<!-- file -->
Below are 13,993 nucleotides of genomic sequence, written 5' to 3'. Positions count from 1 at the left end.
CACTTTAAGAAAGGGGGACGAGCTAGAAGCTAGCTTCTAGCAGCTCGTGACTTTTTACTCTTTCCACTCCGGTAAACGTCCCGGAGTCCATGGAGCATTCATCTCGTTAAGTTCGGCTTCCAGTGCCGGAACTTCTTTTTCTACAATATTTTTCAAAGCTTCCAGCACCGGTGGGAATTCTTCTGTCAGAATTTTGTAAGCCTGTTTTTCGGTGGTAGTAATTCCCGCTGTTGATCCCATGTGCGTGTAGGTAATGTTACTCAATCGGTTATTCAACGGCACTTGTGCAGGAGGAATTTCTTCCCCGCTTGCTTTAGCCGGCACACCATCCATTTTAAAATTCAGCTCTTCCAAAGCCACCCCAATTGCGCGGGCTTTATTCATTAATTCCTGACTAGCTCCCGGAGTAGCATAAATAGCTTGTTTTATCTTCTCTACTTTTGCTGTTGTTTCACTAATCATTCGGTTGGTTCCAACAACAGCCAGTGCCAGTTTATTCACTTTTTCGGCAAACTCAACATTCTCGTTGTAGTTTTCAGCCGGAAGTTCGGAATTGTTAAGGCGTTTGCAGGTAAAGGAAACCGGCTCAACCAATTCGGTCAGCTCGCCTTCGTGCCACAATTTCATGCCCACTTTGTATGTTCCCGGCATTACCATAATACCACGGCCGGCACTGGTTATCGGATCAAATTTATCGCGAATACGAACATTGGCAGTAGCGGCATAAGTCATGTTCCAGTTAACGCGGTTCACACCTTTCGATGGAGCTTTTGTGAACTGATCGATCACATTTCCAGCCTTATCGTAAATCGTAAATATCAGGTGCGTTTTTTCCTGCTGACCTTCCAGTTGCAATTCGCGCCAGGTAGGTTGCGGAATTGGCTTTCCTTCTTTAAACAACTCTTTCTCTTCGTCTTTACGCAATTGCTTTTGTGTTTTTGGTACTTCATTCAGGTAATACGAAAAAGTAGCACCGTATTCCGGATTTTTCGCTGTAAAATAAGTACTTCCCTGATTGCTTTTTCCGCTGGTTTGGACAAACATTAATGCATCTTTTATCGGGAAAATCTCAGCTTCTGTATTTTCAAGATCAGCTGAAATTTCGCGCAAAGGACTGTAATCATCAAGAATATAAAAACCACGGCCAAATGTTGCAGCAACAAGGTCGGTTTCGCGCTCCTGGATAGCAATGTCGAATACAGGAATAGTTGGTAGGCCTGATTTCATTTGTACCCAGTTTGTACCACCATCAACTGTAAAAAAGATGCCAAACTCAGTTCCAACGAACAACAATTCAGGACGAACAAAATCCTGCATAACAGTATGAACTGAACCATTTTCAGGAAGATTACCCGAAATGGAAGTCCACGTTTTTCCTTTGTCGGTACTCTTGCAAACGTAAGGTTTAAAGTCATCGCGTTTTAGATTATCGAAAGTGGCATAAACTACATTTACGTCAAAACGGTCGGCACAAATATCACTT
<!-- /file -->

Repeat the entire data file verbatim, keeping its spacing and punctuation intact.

Below are 13,993 nucleotides of genomic sequence, written 5' to 3'. Positions count from 1 at the left end.
CACTTTAAGAAAGGGGGACGAGCTAGAAGCTAGCTTCTAGCAGCTCGTGACTTTTTACTCTTTCCACTCCGGTAAACGTCCCGGAGTCCATGGAGCATTCATCTCGTTAAGTTCGGCTTCCAGTGCCGGAACTTCTTTTTCTACAATATTTTTCAAAGCTTCCAGCACCGGTGGGAATTCTTCTGTCAGAATTTTGTAAGCCTGTTTTTCGGTGGTAGTAATTCCCGCTGTTGATCCCATGTGCGTGTAGGTAATGTTACTCAATCGGTTATTCAACGGCACTTGTGCAGGAGGAATTTCTTCCCCGCTTGCTTTAGCCGGCACACCATCCATTTTAAAATTCAGCTCTTCCAAAGCCACCCCAATTGCGCGGGCTTTATTCATTAATTCCTGACTAGCTCCCGGAGTAGCATAAATAGCTTGTTTTATCTTCTCTACTTTTGCTGTTGTTTCACTAATCATTCGGTTGGTTCCAACAACAGCCAGTGCCAGTTTATTCACTTTTTCGGCAAACTCAACATTCTCGTTGTAGTTTTCAGCCGGAAGTTCGGAATTGTTAAGGCGTTTGCAGGTAAAGGAAACCGGCTCAACCAATTCGGTCAGCTCGCCTTCGTGCCACAATTTCATGCCCACTTTGTATGTTCCCGGCATTACCATAATACCACGGCCGGCACTGGTTATCGGATCAAATTTATCGCGAATACGAACATTGGCAGTAGCGGCATAAGTCATGTTCCAGTTAACGCGGTTCACACCTTTCGATGGAGCTTTTGTGAACTGATCGATCACATTTCCAGCCTTATCGTAAATCGTAAATATCAGGTGCGTTTTTTCCTGCTGACCTTCCAGTTGCAATTCGCGCCAGGTAGGTTGCGGAATTGGCTTTCCTTCTTTAAACAACTCTTTCTCTTCGTCTTTACGCAATTGCTTTTGTGTTTTTGGTACTTCATTCAGGTAATACGAAAAAGTAGCACCGTATTCCGGATTTTTCGCTGTAAAATAAGTACTTCCCTGATTGCTTTTTCCGCTGGTTTGGACAAACATTAATGCATCTTTTATCGGGAAAATCTCAGCTTCTGTATTTTCAAGATCAGCTGAAATTTCGCGCAAAGGACTGTAATCATCAAGAATATAAAAACCACGGCCAAATGTTGCAGCAACAAGGTCGGTTTCGCGCTCCTGGATAGCAATGTCGAATACAGGAATAGTTGGTAGGCCTGATTTCATTTGTACCCAGTTTGTACCACCATCAACTGTAAAAAAGATGCCAAACTCAGTTCCAACGAACAACAATTCAGGACGAACAAAATCCTGCATAACAGTATGAACTGAACCATTTTCAGGAAGATTACCCGAAATGGAAGTCCACGTTTTTCCTTTGTCGGTACTCTTGCAAACGTAAGGTTTAAAGTCATCGCGTTTTAGATTATCGAAAGTGGCATAAACTACATTTACGTCAAAACGGTCGGCACAAATATCACTT